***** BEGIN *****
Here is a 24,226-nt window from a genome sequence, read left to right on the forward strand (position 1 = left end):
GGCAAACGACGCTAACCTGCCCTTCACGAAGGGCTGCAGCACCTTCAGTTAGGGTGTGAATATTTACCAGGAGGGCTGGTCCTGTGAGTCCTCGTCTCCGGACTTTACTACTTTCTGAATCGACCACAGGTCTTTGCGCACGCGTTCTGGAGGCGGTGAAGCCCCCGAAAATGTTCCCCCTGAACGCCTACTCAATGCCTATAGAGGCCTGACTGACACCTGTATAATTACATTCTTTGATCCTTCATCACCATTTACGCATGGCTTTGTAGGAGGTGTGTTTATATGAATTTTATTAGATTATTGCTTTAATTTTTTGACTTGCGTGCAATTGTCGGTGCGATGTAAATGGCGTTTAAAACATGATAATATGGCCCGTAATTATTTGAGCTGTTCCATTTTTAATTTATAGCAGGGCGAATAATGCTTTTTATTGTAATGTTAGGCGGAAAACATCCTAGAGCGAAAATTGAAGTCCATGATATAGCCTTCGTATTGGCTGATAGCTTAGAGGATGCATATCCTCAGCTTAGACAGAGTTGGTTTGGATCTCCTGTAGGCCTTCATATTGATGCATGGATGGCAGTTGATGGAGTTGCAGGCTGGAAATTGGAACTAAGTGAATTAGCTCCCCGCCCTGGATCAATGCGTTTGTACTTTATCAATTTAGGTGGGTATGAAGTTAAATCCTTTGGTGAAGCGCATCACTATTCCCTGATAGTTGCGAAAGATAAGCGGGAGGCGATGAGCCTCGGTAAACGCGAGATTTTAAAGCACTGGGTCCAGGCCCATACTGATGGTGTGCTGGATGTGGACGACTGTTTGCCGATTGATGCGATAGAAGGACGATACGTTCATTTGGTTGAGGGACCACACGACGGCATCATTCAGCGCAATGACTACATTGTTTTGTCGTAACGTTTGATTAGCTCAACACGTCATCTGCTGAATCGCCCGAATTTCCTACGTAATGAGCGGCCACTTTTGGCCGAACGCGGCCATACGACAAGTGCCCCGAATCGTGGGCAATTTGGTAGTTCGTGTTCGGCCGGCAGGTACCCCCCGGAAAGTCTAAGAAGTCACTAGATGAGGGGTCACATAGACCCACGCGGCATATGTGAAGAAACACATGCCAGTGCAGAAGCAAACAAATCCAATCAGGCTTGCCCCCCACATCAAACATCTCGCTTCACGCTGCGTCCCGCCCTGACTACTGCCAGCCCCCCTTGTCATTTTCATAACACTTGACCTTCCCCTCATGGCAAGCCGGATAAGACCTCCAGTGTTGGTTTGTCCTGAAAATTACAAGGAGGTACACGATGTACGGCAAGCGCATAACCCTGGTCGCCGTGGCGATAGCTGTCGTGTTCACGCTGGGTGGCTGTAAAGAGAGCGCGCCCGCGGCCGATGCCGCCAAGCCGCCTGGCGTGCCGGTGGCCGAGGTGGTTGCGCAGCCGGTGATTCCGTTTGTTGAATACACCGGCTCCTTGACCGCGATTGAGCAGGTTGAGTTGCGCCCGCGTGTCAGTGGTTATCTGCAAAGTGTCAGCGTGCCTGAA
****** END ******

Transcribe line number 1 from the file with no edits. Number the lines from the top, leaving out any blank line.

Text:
Here is a 24,226-nt window from a genome sequence, read left to right on the forward strand (position 1 = left end):